Last Updated: Friday - 09/24/2010
Week of April 17, 2000
Four stories of faith
Wetaskiwin RCIA quartet prepare for sacraments at Easter
By ANH HOANG
WCR Staff Writer
Jim Richards was baptized in the Anglican Church. His wife Janet in the United Church. Jim Angus grew up in the Lutheran Church. Diana Acosta's parents were Catholics, but Sundays at work meant a no-show at Mass.
The common feature they share is their desire to walk the rest of their lives as Catholics.
"This is where we wanted to be," said Jim Richards, who lives on a farm near Mulhurst. "The (Catholic) Church has an unbroken history. It's a very strong Church."
The quartet, which until about two weeks ago was a group of six, is among 296 catechumens and candidates throughout the Edmonton Archdiocese preparing to be received into the Church.
They have been attending weekly Rite of Christian Initiation of Adults (RCIA) classes at Sacred Heart Church since September. RCIA prepares participants to receive the sacraments of Baptism, Confirmation and Holy Eucharist, usually during the Easter celebration. The process can take up to a year depending on the individual.
Those who have not been baptized in other Christian churches are catechumens, while those who have, such as the four at Sacred Heart, referred to as candidates, are not re-baptized.
This year's RCIA group at Sacred Heart is not an overwhelming number. Last year's group of 10 was one of the largest. But in this small city, the numbers have been steady enough to keep the RCIA coordinators busy year after year.
Jim Angus, 58, decided to join the Church because he promised his wife 30 years ago that he would. He can't say why he took so long, but the reason doesn't matter to his wife Jean. She's just thrilled he's doing it.
"I was never against joining the Church," said Angus, who accompanied Jean to Mass occasionallly on Sundays as well as at Easter and Christmas. "I just never got around to doing it."
But through those years little comments people made would make him stop and wonder what the Church could offer him. He recalls one conversation when his son Tom didn't want to go to church and his uncle said "Don't you want to go to a better place when you die?"
"It's statements like that that make you wonder if you're on the right track or not," Angus said. "And if you're not, maybe you should start looking for it."
Angus was never one to deny the existence of an all-powerful and loving God. Being a farmer, he knows the birth of farm animals and the blooming of crocuses are not just natural occurrences.
"Someone's got a hand in that," he said. "There's something to be said about all that."
Since being in RCIA, Angus attends Mass regularly with his family and "it's made me enjoy coming to church more. I'm coming to understand it more."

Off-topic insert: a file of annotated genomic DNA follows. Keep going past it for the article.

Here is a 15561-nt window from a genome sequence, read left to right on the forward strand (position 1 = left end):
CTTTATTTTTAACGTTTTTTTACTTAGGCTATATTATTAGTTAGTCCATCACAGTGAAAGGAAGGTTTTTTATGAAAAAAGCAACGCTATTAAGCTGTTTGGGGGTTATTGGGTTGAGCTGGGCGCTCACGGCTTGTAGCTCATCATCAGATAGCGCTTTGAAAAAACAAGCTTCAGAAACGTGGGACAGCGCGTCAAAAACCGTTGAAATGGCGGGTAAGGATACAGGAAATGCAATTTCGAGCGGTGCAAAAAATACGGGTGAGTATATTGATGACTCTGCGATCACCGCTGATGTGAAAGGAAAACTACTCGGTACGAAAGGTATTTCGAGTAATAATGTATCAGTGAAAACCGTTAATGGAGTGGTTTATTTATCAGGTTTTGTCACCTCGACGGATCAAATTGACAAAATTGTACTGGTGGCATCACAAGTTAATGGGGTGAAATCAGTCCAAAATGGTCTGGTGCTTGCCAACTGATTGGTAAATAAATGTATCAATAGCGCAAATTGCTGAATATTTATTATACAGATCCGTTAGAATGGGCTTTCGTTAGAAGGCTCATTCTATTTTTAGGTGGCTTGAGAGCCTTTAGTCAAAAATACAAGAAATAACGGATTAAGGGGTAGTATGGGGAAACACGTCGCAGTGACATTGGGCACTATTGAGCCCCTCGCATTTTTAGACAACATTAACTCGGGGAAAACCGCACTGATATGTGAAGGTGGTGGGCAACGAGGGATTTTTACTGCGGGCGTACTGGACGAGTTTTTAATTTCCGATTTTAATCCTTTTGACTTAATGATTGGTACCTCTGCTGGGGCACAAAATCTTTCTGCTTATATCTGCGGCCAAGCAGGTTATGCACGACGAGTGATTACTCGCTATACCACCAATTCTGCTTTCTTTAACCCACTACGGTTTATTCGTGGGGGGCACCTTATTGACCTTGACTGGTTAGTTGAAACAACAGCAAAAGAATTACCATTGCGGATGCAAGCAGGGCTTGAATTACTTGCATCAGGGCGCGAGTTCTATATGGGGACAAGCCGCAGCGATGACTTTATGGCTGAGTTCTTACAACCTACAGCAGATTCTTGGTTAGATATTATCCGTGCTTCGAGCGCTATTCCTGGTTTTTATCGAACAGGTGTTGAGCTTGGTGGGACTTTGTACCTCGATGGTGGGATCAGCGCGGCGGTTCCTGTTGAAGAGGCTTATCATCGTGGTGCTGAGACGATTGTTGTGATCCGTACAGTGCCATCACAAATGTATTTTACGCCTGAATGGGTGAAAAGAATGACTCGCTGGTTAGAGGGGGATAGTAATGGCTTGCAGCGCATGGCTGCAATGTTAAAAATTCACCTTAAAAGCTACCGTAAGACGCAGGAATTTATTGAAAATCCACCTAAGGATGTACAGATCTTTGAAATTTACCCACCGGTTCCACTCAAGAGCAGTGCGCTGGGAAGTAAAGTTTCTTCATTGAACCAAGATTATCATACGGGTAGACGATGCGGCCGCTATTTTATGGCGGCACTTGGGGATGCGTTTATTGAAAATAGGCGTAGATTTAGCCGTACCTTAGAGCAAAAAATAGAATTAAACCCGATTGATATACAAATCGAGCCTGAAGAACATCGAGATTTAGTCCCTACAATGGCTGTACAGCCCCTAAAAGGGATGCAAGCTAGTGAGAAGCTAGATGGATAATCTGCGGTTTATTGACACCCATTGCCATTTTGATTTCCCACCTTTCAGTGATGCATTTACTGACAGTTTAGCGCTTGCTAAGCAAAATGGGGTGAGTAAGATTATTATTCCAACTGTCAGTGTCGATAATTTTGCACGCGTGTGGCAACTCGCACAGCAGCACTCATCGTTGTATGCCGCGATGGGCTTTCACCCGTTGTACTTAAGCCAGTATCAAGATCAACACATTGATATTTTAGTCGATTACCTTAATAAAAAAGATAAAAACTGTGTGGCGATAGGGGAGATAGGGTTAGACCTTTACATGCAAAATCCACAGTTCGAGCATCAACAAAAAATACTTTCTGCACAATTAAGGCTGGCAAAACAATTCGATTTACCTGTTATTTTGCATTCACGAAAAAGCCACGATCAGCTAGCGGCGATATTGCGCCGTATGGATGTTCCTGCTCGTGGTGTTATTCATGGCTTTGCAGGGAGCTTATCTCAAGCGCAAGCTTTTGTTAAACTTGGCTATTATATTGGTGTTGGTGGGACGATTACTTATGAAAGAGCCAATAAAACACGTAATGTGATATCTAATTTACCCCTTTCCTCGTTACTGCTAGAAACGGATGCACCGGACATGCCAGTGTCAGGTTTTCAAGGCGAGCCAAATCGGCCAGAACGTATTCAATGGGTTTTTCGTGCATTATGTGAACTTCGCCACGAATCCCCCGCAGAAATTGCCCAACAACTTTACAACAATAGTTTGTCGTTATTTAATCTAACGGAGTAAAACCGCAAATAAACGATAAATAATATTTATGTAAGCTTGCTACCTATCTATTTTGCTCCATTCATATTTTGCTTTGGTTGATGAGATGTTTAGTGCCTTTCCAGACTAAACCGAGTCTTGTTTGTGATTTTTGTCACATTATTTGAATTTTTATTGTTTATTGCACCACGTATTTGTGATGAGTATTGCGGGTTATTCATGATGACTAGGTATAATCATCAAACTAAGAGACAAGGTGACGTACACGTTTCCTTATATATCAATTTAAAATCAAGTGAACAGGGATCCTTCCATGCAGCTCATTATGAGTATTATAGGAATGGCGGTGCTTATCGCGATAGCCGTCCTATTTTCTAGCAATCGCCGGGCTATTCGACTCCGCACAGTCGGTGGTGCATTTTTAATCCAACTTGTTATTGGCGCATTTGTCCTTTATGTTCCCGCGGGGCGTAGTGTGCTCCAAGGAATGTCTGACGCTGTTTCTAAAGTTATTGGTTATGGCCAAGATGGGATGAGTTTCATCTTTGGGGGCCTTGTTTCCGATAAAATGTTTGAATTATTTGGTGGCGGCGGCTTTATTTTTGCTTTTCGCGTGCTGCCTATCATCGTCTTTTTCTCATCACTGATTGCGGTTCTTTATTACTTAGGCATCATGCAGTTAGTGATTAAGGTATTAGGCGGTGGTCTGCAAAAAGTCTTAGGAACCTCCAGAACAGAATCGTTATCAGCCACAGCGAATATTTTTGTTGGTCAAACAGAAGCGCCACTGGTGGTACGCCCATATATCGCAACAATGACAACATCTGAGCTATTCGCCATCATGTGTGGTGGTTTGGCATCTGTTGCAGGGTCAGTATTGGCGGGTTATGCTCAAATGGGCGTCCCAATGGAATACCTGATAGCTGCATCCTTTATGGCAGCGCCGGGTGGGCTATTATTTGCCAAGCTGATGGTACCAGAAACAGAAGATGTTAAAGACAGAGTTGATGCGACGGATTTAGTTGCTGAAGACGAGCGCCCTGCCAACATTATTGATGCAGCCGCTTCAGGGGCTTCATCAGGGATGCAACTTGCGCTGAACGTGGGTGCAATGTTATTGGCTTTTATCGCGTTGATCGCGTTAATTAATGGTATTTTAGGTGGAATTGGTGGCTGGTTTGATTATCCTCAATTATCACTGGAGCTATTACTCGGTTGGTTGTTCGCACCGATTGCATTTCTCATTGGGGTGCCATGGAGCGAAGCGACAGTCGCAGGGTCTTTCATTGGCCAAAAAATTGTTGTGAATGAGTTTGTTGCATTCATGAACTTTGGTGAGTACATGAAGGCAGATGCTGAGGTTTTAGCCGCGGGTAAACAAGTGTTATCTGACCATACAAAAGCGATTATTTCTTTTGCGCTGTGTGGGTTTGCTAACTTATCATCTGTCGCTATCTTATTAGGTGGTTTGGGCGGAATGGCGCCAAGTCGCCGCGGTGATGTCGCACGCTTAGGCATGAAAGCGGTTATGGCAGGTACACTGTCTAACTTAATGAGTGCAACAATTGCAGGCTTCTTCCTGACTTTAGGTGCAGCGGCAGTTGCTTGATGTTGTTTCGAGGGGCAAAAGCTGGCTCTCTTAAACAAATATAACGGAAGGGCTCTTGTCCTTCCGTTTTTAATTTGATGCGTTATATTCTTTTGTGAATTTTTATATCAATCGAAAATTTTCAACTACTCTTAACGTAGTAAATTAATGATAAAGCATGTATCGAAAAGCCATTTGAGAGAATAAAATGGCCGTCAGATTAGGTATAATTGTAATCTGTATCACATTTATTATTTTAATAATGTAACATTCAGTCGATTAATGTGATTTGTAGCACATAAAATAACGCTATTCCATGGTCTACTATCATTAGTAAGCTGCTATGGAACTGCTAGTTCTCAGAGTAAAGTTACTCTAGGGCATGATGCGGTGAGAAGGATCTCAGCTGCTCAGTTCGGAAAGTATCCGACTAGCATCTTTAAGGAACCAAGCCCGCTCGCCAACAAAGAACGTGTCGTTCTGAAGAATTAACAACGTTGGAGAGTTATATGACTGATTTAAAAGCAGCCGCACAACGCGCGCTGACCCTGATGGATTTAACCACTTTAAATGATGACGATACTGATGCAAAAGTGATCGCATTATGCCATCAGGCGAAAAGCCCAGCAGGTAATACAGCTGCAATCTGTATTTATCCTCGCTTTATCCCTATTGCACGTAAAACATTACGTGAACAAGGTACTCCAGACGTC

RCIA has not only given Angus some insight, but it has also provided his wife Jean a chance to refresh some of her understanding of the Catholic faith.
"It's been really good for me," she said. "It's been good for me to learn about things I did (during Mass) but sometimes didn't understand."
The Richards' interest in joining the Catholic Church goes back to last year when they decided they wanted to set a good example for their grown sons. Their sons married Catholics who were not regular churchgoers.
However, the Richards wanted their family to recognize the need to include God in their lives.
"We want to show them how important it is for them to get back into the Church," said Jim Richards, 58. "There was no interest in something like this when we were first married. When you're in your 20s, you think you're invincible. . . . You don't think about the importance of God."
Richards' life has slowed down a little since deciding to join the Church. In the past Sunday was just another workday, now they have set it aside for Mass.
"We gotta get back to the basics," he said. "We have to slow down in our lives - we were running on an empty tank. But now there's this feeling of peace as we're looking forward to that time (at Mass), when you slow down and rest.
"We as Christians have to stand together in our Christian faith. People like politicians listen to numbers. We would have more credibility if we all got together and had one voice instead of a dozen little ones."
RCIA has opened a door on the Bible for Richards. He remembers Scripture as "archaic mind-numbing" vocabulary.
"Now I get this understanding that I never got before," he said. "Jesus' ministry was only three years, but it made such a lasting impact. It made a difference in the world."
His wife Janet added, "And the homilies are easier to understand today."
At 21, Acosta is the baby of the group, but her Catholic background makes her the veteran.
Both her parents are Catholic and she was baptized in the Church as an infant, but Sunday Masses were not a regular family commitment. It was due to a little persistence from her Catholic boyfriend that she sought out RCIA.
Being with RCIA, Acosta has sensed the growth in her faith and lifestyle.
"I'm starting to notice where God is - around us everywhere - and that I'm not in charge, he is."